The Carlisle Mosquito Online

Friday, April 2, 2004


Butterfly gardens and plant sales: It's high season for the Garden Club!

Carlisle Garden Club president Holly Salemy and her dog Sage pause for a moment on the stone wall in her garden. (Photo by Lois d'Annunzio)

Although snow squalls marked the first official week of spring this year, March ended with a few days of warm, mild weather that carried the ambience of a change of season. For some of us, ideas about planting and landscaping begin to drift through our heads only when the temperature rises above fifty. For true gardeners, though, it's more than a seasonal hobby. And for the members of Carlisle's Garden Club, gardening is a year-round preoccupation.

"The club was founded back in 1959 by Marge Burton, who is now an honorary member," says current president Holly Salemy of Concord Street. "We meet monthly from September to June. Most meetings feature a guest speaker with expertise on a particular subject. In January we have an annual round-table discussion to go through the seed catalogs and discuss what we each want to grow in the upcoming year."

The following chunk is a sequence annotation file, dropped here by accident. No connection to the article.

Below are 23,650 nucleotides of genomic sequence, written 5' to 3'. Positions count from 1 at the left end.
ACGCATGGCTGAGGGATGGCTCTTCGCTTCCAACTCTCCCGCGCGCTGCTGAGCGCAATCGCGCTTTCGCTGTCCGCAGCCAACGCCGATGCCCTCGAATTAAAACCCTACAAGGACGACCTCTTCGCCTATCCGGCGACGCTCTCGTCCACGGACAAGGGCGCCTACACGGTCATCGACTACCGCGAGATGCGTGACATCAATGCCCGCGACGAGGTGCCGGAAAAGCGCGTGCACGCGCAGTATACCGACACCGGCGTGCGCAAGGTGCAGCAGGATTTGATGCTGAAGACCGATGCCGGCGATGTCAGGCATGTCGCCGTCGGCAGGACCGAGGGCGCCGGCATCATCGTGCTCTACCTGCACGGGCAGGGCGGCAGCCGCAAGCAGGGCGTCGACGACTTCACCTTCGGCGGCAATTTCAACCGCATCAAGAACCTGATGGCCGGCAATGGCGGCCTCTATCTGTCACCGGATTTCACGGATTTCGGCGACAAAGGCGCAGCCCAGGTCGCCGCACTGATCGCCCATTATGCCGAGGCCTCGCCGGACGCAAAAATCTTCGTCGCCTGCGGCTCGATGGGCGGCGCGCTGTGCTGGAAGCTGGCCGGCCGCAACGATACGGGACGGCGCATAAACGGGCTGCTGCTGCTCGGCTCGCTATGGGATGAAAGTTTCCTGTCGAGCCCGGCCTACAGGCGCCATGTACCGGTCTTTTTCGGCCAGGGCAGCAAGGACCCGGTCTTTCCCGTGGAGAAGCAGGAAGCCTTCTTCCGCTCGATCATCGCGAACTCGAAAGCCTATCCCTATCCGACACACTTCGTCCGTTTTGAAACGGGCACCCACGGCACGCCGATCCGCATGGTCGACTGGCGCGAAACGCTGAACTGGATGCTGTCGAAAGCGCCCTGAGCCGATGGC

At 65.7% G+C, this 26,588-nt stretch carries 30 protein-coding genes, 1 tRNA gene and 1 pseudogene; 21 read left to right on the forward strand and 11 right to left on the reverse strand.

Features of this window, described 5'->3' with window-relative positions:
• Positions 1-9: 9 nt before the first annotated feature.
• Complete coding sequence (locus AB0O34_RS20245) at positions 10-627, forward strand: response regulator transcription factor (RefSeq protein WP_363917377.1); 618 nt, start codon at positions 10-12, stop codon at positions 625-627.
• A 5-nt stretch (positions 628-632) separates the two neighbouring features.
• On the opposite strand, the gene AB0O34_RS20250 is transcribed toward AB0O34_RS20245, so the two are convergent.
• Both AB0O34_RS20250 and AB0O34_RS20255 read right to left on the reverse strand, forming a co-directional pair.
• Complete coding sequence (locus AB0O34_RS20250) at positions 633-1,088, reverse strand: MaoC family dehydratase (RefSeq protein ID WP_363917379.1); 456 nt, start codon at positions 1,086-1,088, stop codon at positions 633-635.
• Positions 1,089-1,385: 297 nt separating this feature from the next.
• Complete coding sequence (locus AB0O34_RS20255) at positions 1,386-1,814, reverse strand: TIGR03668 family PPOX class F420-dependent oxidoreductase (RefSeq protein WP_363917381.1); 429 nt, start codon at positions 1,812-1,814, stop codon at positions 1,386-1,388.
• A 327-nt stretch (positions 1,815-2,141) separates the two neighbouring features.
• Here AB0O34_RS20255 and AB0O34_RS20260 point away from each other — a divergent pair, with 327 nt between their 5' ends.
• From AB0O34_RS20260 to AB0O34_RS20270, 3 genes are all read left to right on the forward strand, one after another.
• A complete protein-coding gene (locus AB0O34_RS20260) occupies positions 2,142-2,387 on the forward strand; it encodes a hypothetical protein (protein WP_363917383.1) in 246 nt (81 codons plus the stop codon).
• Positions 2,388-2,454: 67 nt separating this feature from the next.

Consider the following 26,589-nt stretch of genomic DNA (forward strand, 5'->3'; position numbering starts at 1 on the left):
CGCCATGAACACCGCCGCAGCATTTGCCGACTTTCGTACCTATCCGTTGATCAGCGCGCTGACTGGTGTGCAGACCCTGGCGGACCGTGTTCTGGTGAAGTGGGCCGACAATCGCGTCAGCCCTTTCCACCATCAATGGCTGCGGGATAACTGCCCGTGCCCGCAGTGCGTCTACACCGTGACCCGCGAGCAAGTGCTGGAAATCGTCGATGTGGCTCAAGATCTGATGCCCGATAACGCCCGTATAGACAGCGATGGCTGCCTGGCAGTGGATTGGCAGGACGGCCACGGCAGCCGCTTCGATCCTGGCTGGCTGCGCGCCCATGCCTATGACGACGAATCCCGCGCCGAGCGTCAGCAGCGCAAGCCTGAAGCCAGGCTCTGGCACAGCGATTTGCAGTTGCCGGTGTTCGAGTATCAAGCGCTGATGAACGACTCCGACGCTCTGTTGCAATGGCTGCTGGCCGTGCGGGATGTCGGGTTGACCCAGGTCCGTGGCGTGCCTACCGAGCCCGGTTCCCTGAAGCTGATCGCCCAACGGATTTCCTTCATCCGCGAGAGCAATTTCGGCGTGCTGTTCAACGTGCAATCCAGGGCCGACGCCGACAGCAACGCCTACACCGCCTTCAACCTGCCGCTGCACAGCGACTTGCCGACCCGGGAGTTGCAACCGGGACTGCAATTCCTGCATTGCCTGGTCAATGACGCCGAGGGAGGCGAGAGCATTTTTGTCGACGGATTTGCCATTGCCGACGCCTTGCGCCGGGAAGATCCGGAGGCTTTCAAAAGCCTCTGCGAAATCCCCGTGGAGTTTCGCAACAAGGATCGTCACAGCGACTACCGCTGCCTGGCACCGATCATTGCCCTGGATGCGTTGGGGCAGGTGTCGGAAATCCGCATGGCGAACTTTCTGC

Salemy explains that the guest speakers are probably the club's biggest draw for new members, but once people get involved, they find many other advantages to the organization as well. "We have about fifty members and a good mix of long-time gardeners and people who are just starting to learn about it. Alison Saylor used to own a nursery and knows about all kinds of plants. Susan Hollingworth is an expert on plants, too."

Hollingworth, of West Street, counters modestly that she is no expert, but says that she enjoys working with other Carlisle gardening enthusiasts. When she was young, her family owned a large garden center but has been out of the business for many years. "In recent years, I've been getting back into gardening and plants," she says.

Snowdrops are blooming. It must be spring. (Photo by Midge Eliassen)